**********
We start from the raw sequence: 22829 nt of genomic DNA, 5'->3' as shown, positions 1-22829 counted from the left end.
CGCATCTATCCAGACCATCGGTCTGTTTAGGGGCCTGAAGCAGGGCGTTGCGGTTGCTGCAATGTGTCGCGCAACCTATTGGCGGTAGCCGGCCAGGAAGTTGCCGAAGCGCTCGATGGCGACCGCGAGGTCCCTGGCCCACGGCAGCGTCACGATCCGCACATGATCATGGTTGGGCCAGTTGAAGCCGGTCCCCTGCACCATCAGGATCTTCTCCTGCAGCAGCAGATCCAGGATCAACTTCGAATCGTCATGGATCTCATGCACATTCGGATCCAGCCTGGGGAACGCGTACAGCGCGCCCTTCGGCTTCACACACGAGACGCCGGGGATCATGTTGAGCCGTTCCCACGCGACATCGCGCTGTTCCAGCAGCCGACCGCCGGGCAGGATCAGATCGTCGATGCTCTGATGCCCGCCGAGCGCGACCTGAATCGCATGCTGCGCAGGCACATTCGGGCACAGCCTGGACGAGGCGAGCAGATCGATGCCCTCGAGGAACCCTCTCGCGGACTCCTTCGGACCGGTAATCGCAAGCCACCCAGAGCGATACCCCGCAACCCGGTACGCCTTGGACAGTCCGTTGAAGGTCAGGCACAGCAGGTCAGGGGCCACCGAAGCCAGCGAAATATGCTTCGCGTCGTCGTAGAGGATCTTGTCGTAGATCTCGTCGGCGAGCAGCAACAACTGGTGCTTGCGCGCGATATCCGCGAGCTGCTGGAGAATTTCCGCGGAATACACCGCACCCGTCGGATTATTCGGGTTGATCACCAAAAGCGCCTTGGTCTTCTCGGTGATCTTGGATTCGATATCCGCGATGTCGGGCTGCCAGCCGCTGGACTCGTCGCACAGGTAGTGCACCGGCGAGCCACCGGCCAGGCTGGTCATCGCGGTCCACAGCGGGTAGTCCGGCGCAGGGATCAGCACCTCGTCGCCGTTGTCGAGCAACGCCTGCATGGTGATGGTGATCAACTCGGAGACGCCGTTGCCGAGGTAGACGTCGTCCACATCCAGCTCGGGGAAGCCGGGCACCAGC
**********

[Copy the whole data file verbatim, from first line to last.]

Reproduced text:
We start from the raw sequence: 22829 nt of genomic DNA, 5'->3' as shown, positions 1-22829 counted from the left end.
CGCATCTATCCAGACCATCGGTCTGTTTAGGGGCCTGAAGCAGGGCGTTGCGGTTGCTGCAATGTGTCGCGCAACCTATTGGCGGTAGCCGGCCAGGAAGTTGCCGAAGCGCTCGATGGCGACCGCGAGGTCCCTGGCCCACGGCAGCGTCACGATCCGCACATGATCATGGTTGGGCCAGTTGAAGCCGGTCCCCTGCACCATCAGGATCTTCTCCTGCAGCAGCAGATCCAGGATCAACTTCGAATCGTCATGGATCTCATGCACATTCGGATCCAGCCTGGGGAACGCGTACAGCGCGCCCTTCGGCTTCACACACGAGACGCCGGGGATCATGTTGAGCCGTTCCCACGCGACATCGCGCTGTTCCAGCAGCCGACCGCCGGGCAGGATCAGATCGTCGATGCTCTGATGCCCGCCGAGCGCGACCTGAATCGCATGCTGCGCAGGCACATTCGGGCACAGCCTGGACGAGGCGAGCAGATCGATGCCCTCGAGGAACCCTCTCGCGGACTCCTTCGGACCGGTAATCGCAAGCCACCCAGAGCGATACCCCGCAACCCGGTACGCCTTGGACAGTCCGTTGAAGGTCAGGCACAGCAGGTCAGGGGCCACCGAAGCCAGCGAAATATGCTTCGCGTCGTCGTAGAGGATCTTGTCGTAGATCTCGTCGGCGAGCAGCAACAACTGGTGCTTGCGCGCGATATCCGCGAGCTGCTGGAGAATTTCCGCGGAATACACCGCACCCGTCGGATTATTCGGGTTGATCACCAAAAGCGCCTTGGTCTTCTCGGTGATCTTGGATTCGATATCCGCGATGTCGGGCTGCCAGCCGCTGGACTCGTCGCACAGGTAGTGCACCGGCGAGCCACCGGCCAGGCTGGTCATCGCGGTCCACAGCGGGTAGTCCGGCGCAGGGATCAGCACCTCGTCGCCGTTGTCGAGCAACGCCTGCATGGTGATGGTGATCAACTCGGAGACGCCGTTGCCGAGGTAGACGTCGTCCACATCCAGCTCGGGGAAGCCGGGCACCAGC